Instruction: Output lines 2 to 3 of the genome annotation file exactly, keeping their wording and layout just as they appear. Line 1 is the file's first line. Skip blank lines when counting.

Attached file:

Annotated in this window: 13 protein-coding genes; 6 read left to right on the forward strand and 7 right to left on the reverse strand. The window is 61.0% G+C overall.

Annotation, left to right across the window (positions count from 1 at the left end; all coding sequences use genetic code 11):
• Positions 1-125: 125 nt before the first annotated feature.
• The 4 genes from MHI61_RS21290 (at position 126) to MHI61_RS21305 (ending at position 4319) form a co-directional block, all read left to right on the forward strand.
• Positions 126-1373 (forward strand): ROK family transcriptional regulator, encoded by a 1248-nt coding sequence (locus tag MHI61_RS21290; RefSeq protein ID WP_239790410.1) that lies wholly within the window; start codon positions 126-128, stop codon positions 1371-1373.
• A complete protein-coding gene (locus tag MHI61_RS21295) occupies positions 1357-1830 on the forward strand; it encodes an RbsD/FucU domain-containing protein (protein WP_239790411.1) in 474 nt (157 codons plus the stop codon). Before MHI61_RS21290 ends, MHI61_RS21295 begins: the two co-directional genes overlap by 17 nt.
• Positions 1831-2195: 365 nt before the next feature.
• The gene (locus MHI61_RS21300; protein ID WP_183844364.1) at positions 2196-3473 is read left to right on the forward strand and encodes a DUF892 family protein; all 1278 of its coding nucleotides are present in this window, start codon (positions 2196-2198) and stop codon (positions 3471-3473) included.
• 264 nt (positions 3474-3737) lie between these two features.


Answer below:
Annotation, left to right across the window (positions count from 1 at the left end; all coding sequences use genetic code 11):
• Positions 1-125: 125 nt before the first annotated feature.